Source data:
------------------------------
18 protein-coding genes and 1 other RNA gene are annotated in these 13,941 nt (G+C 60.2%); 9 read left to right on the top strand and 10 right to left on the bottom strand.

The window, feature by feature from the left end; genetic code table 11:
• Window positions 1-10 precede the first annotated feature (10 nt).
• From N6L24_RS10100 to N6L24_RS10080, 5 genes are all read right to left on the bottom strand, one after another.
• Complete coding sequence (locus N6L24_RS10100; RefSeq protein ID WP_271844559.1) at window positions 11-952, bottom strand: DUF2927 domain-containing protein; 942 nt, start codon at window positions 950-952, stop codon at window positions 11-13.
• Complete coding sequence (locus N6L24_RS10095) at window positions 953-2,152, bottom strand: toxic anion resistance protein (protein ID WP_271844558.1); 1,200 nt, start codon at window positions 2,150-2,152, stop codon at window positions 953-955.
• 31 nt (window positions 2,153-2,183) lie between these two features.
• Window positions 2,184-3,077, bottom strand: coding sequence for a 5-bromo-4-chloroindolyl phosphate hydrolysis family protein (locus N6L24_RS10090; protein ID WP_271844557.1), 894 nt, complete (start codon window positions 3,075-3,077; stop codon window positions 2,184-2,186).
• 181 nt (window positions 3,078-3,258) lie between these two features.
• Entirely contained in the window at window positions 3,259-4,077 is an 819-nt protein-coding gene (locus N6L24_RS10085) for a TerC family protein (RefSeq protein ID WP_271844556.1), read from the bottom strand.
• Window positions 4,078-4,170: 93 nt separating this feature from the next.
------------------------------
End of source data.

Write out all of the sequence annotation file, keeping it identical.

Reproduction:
18 protein-coding genes and 1 other RNA gene are annotated in these 13,941 nt (G+C 60.2%); 9 read left to right on the top strand and 10 right to left on the bottom strand.

The window, feature by feature from the left end; genetic code table 11:
• Window positions 1-10 precede the first annotated feature (10 nt).
• From N6L24_RS10100 to N6L24_RS10080, 5 genes are all read right to left on the bottom strand, one after another.
• Complete coding sequence (locus N6L24_RS10100; RefSeq protein ID WP_271844559.1) at window positions 11-952, bottom strand: DUF2927 domain-containing protein; 942 nt, start codon at window positions 950-952, stop codon at window positions 11-13.
• Complete coding sequence (locus N6L24_RS10095) at window positions 953-2,152, bottom strand: toxic anion resistance protein (protein ID WP_271844558.1); 1,200 nt, start codon at window positions 2,150-2,152, stop codon at window positions 953-955.
• 31 nt (window positions 2,153-2,183) lie between these two features.
• Window positions 2,184-3,077, bottom strand: coding sequence for a 5-bromo-4-chloroindolyl phosphate hydrolysis family protein (locus N6L24_RS10090; protein ID WP_271844557.1), 894 nt, complete (start codon window positions 3,075-3,077; stop codon window positions 2,184-2,186).
• 181 nt (window positions 3,078-3,258) lie between these two features.
• Entirely contained in the window at window positions 3,259-4,077 is an 819-nt protein-coding gene (locus N6L24_RS10085) for a TerC family protein (RefSeq protein ID WP_271844556.1), read from the bottom strand.
• Window positions 4,078-4,170: 93 nt separating this feature from the next.